Can the Government Really Take My Property if I Don’t Want to Sell It?

Yes, the State of North Carolina along with federal and local agencies can seize your property as long as the agency follows the proper procedures and the use of the land is intended for the good of the public. 

How Is the Value of My Property Determined?

The government agency that wants the land sends an appraiser to determine the property’s value. In North Carolina, there are three common approaches used to value the property in question. These include:

  • Income approach
  • Cost approach
  • Market approach

You can expect the initial offer to be a low one, and you need to contact an eminent domain attorney to represent you and help you get the most money you can. 

How Is the Value of My Property Determined if the Government Is Only Taking a Portion of it?

In some cases, the government agency only needs a portion of your property. This is typically referred to as partial taking. In North Carolina, the property values the property twice. 

In the first valuation, the appraiser looks at the current value of your property and determines its worth. Next, the appraiser imagines the property after it’s been taken and the construction of the project completed. The appraiser determines the value of the remaining property after the project completes. 

The appraiser looks at the value of the property before and the value after to determine the value of the partial taking. 

For example, if your home and land are worth $200,000 today, and the government takes a small portion of the lot, this changes the value. Let’s say that after the government finishes the project, your home and the remaining land are only worth $150,000, the government would offer you $50,000 for the partial taking.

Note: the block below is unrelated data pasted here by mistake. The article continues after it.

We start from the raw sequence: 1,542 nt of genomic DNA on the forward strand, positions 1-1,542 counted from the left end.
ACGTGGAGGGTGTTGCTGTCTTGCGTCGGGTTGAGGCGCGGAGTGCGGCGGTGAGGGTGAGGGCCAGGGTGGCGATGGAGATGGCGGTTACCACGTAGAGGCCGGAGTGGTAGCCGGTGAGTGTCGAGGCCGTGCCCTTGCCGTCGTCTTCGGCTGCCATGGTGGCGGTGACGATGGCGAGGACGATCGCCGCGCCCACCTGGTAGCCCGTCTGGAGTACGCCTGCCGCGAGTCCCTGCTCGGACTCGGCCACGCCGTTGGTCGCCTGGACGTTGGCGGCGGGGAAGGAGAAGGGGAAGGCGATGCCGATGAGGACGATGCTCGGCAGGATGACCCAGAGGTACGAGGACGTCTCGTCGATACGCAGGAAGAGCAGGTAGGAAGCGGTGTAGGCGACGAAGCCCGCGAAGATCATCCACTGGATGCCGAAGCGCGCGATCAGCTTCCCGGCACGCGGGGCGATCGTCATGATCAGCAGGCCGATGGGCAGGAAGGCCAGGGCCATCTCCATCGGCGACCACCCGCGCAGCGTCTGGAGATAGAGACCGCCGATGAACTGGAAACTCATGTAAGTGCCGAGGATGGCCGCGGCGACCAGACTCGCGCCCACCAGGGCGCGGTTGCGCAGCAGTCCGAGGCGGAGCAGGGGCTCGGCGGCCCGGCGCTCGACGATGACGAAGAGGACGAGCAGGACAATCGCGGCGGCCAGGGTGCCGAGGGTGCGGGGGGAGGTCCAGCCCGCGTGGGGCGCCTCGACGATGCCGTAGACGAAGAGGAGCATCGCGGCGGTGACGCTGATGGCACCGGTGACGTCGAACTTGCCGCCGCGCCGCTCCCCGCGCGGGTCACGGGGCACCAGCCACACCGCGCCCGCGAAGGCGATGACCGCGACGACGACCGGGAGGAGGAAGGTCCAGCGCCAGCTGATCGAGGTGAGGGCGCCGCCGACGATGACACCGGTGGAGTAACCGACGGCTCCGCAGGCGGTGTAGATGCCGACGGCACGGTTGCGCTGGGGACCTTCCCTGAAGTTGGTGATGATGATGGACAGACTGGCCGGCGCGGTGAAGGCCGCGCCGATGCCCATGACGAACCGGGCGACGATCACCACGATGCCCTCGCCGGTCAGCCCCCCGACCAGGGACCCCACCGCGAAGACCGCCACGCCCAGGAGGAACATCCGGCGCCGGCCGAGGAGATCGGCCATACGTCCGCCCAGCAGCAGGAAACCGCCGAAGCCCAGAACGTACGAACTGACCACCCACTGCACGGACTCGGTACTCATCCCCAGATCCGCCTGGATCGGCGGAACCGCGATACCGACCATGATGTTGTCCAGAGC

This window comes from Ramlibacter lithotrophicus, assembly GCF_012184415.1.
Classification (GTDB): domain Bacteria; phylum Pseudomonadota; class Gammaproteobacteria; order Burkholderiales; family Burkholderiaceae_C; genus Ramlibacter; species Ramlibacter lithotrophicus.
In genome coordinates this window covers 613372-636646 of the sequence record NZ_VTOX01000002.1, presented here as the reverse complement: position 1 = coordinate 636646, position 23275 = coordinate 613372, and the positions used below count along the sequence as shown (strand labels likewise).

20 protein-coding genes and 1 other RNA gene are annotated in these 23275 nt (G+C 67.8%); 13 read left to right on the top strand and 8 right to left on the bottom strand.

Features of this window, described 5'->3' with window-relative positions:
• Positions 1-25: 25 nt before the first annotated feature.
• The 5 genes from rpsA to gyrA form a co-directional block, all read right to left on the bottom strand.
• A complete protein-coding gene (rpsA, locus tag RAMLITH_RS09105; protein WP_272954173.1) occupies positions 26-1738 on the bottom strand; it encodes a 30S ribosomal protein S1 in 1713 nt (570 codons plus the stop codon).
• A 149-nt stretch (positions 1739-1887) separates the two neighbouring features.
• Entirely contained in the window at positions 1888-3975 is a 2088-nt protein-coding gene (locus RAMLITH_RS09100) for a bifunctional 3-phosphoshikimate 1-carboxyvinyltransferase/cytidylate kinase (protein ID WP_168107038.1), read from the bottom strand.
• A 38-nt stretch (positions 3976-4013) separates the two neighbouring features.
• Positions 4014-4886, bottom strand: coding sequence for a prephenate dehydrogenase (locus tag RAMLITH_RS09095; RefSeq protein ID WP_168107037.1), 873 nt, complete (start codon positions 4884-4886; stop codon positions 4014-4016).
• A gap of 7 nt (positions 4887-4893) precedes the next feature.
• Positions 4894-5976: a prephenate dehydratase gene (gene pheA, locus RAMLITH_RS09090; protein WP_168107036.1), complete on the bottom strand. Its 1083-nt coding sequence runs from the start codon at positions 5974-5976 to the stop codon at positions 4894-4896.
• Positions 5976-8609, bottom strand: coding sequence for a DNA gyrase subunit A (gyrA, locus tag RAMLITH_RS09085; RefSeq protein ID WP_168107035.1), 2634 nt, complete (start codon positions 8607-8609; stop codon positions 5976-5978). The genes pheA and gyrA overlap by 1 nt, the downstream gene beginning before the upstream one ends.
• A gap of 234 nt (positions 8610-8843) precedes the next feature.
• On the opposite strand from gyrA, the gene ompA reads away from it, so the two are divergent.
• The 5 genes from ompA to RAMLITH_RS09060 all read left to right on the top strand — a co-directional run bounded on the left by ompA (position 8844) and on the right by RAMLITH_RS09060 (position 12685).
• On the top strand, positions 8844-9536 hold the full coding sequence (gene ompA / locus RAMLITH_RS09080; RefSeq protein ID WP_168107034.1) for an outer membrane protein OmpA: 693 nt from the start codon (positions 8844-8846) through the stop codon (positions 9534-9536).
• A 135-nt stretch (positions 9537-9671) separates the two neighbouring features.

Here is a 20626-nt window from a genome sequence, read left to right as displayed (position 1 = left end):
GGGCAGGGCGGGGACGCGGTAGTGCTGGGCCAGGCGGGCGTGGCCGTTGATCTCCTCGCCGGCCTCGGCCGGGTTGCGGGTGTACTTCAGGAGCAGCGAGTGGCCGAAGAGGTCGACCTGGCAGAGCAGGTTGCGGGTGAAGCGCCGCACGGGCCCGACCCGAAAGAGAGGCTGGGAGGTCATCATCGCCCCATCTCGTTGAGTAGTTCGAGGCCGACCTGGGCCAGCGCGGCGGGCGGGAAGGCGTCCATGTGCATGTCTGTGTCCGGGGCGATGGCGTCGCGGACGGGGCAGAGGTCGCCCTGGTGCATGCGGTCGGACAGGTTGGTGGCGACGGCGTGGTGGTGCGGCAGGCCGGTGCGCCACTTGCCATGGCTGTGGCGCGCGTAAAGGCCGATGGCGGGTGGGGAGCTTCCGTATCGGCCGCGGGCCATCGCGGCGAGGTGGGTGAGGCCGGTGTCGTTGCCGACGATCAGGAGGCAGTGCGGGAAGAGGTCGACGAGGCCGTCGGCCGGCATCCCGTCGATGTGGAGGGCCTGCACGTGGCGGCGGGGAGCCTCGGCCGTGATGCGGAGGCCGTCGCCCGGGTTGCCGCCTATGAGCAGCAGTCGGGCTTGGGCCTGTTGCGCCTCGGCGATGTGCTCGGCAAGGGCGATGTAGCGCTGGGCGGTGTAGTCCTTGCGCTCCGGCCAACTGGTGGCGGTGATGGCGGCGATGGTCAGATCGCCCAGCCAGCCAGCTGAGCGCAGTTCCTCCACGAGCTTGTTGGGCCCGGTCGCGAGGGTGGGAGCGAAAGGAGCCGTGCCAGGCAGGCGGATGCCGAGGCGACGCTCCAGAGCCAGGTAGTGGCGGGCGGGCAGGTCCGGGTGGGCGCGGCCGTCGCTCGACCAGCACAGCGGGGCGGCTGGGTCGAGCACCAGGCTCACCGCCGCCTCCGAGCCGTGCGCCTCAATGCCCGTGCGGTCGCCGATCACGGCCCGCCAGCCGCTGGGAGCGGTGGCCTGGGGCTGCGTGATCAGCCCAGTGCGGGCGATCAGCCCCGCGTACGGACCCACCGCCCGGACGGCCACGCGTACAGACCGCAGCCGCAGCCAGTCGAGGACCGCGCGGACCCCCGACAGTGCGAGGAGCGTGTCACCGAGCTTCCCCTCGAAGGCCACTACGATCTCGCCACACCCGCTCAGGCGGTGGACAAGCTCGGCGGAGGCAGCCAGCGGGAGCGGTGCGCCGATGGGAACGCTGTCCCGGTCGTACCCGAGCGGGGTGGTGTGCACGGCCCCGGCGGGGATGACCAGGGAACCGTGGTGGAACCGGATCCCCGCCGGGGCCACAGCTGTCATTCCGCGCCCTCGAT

When the Government Makes an Offer, Do I Need to Accept Their Initial Offer? 

No, you don’t need to accept the initial offer from the governmental agency. It’s always beneficial to retain the services of an eminent domain attorney at Green Mistretta Law to help you through this process. 

What Happens if We Can’t Agree on a Price? 

The government agency will file a condemnation lawsuit with the NC Superior Court in the county where you live. After placing a deposit with the court in the amount determined by their appraiser, they get the right to seize the land. This makes it essential that you retain an attorney to ensure you get the maximum value for your property. 

Do I need to Pay Taxes on the Condemnation Funds? 

It depends. If you reinvest the funds in a way that meets specific requirements via a 1033 exchange, the taxes can be deferred. You may owe taxes on the funds if you choose not to reinvest them. 

Our Eminent Domain And Condemnation Attorneys Can Help

Eminent domain and condemnation procedures are complex, and can be hard to navigate and get the best price for your property if you haven’t gone through it before. While you can’t stop the government from taking your property if they follow proper procedure, you can get the best value possible with the help of one of our eminent domain attorneys here at Green Mistretta Law. Call us today or fill out our contact form to schedule a consultation today!